3. Too little, too late

The Denver Broncos played with a sense of urgency in the fourth quarter, and they outscored the Seahawks 17-3 to send the game into overtime. And, even though the NFL no longer has “sudden death” in overtime unless there is a touchdown, their fate still rested with a coin toss. Yes, they could have stopped the Seahawks, or made them settle for a field goal, but the odds of winning a coin toss still allowed the Seahawks to take the field first. With the Broncos’ belief and momentum, after scoring two touchdowns in the fourth quarter, they ALSO had the very real chance of marching downfield and scoring a touchdown to win the game. It came down to a coin toss, a tired defense, and intelligent execution by the Seahawks to show the Broncos that their efforts were “too little, too late.”

Business Lesson: Play like every play could be your last. How do you want to be remembered in business? Do you want people to say “well, he never made any major mistakes”? How much potential are you letting go to waste? Will you settle for “good enough” and let your competition get wins that could be YOURS? Do not save your efforts for a rainy day or fire drill. Give your best effort, based upon your strengths, so you are not left with the realization that you gave “too little, too late.”

4. Call to Action – check out ProKarma

ProKarma is an intriguing solution provider. With development centers across the US, near-shore in Argentina, and off-shore in India, we are not a boutique development firm. However, we are also not the size of the likes of Accenture and Deloitte. One of my insightful colleagues once said, “Nobody was ever fired for hiring an Accenture or Deloitte.”

If you are going ultra-conservative, and perhaps care more for job security than providing the most cost-effective, competent solution partner for your organization, then go with the bigger boys. However, if you want to go with a company that is big enough to provide solutions across a broad spectrum of areas (software and mobile application development, business intelligence and big data, test and test automation, and Sharepoint to name a few) – a company that believes in business beyond transactions - then check out ProKarma.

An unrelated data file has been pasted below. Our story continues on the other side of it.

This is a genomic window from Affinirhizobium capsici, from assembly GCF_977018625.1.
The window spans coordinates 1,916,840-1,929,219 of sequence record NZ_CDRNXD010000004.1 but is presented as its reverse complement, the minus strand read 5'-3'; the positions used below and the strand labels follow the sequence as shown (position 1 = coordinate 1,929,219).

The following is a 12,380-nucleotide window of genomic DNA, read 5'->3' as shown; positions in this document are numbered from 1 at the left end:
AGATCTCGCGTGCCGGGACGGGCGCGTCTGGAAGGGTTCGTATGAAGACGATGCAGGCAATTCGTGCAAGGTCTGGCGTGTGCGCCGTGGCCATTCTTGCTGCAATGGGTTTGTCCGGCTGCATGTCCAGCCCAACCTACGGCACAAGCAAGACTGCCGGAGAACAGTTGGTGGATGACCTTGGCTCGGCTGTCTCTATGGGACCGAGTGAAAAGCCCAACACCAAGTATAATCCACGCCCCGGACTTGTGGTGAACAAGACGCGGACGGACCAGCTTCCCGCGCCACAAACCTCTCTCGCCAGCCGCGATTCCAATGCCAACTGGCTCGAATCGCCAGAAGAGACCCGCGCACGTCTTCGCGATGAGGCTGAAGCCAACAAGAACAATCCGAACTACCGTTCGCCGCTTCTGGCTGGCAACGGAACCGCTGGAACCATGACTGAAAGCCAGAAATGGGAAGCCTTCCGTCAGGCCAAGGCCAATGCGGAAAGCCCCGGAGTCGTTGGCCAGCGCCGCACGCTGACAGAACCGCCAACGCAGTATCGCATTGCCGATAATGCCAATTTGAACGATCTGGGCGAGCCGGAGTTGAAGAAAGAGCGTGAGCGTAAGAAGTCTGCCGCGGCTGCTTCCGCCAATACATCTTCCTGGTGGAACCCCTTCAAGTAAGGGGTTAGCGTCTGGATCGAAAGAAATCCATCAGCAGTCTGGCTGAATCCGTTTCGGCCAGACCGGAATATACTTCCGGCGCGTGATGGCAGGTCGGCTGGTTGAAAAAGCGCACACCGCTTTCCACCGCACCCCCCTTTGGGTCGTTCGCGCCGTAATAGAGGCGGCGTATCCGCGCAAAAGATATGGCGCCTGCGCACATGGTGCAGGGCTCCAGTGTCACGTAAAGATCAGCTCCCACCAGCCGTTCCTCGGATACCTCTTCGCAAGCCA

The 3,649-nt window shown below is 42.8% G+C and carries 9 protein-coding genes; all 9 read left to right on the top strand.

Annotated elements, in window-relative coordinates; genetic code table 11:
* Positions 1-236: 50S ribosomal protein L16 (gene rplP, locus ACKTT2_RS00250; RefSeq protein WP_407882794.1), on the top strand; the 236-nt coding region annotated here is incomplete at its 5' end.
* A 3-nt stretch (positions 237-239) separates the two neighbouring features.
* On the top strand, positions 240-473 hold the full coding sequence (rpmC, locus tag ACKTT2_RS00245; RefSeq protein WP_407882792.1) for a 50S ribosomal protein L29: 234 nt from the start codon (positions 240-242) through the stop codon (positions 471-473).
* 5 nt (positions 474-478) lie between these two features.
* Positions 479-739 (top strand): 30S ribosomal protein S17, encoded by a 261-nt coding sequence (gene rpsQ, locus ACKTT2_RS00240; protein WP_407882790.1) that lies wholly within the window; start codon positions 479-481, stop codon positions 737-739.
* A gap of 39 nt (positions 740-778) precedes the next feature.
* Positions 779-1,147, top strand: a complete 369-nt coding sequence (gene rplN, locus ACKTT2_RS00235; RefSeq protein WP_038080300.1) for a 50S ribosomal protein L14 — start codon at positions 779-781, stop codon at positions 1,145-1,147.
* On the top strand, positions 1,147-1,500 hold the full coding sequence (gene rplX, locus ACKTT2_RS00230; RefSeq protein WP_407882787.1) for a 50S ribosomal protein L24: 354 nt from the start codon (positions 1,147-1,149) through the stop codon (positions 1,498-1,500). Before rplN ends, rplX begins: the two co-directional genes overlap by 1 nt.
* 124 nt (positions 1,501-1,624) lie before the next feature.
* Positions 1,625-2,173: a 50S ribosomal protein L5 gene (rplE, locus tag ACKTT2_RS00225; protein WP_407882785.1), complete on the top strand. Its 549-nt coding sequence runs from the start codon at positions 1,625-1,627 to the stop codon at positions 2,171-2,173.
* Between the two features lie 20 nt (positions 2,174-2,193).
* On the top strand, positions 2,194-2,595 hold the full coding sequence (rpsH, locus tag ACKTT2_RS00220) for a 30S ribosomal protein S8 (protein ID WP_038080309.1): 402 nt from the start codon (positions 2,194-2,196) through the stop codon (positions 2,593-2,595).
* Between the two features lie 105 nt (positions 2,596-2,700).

By the way, that insightful colleague with the “nobody was ever fired” quote…he won the business against the bigger competitors, and we are now doing a nice Business Intelligence Strategy project for a company that has a brand that is a “household name”.

BRONCOS FAN NOTE: Because of that Seahawks home record, I had already chalked this game up as a probable loss for the Broncos. My hope was that they could get the bitter taste of the Super Bowl out of their system, and “play the Seahawks tough” in a hostile environment. I still like the Broncos’ chances at a neutral site, so let’s hope for another spectacularly exciting game between the Seahawks and Broncos in February 2015 – at Super Bowl XLIX in Arizona…with the Broncos hoisting the Lombardi trophy, of course. Bonus: Here is a Pulse fAnalytics screenshot from this morning (imagine the social listening, analytics, and gamification we could do for YOUR brand with our Pulse products).

Pulse Fanalytics screenshot after the #DENvsSEA game


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Brian Vickery

I love my Vickery Girls - and grandsons! My career has blessed me to the point I was able to start a new consultancy in 2018: Analytic Integrity. I look to provide analytic experience, and business integrity, to an Analytics world while helping data-driven organizations mature. I enjoy teaching and coaching, watching football and basketball, and playing tennis. I graduated UT-Austin.